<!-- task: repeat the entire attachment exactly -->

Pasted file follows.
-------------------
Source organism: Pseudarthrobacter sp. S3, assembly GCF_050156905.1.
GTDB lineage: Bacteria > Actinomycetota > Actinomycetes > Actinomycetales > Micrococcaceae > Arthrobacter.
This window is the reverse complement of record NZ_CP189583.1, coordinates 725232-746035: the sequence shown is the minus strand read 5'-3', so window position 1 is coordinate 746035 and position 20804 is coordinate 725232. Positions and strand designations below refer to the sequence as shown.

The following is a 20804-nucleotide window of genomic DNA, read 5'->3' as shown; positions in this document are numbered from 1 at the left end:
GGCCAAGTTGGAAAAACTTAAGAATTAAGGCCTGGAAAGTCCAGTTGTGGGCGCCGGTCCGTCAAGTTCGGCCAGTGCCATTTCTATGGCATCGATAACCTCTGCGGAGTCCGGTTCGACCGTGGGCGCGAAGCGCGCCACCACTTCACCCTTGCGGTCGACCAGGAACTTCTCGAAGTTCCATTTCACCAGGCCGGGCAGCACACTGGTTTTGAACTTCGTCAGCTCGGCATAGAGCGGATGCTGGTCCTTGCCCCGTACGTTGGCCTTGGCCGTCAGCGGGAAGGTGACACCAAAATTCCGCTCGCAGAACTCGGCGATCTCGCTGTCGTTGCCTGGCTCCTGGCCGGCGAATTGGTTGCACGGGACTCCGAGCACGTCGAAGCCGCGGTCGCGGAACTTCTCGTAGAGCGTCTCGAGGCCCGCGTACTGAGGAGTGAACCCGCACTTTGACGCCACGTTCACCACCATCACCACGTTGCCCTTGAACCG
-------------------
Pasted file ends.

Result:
Source organism: Pseudarthrobacter sp. S3, assembly GCF_050156905.1.
GTDB lineage: Bacteria > Actinomycetota > Actinomycetes > Actinomycetales > Micrococcaceae > Arthrobacter.
This window is the reverse complement of record NZ_CP189583.1, coordinates 725232-746035: the sequence shown is the minus strand read 5'-3', so window position 1 is coordinate 746035 and position 20804 is coordinate 725232. Positions and strand designations below refer to the sequence as shown.

The following is a 20804-nucleotide window of genomic DNA, read 5'->3' as shown; positions in this document are numbered from 1 at the left end:
GGCCAAGTTGGAAAAACTTAAGAATTAAGGCCTGGAAAGTCCAGTTGTGGGCGCCGGTCCGTCAAGTTCGGCCAGTGCCATTTCTATGGCATCGATAACCTCTGCGGAGTCCGGTTCGACCGTGGGCGCGAAGCGCGCCACCACTTCACCCTTGCGGTCGACCAGGAACTTCTCGAAGTTCCATTTCACCAGGCCGGGCAGCACACTGGTTTTGAACTTCGTCAGCTCGGCATAGAGCGGATGCTGGTCCTTGCCCCGTACGTTGGCCTTGGCCGTCAGCGGGAAGGTGACACCAAAATTCCGCTCGCAGAACTCGGCGATCTCGCTGTCGTTGCCTGGCTCCTGGCCGGCGAATTGGTTGCACGGGACTCCGAGCACGTCGAAGCCGCGGTCGCGGAACTTCTCGTAGAGCGTCTCGAGGCCCGCGTACTGAGGAGTGAACCCGCACTTTGACGCCACGTTCACCACCATCACCACGTTGCCCTTGAACCG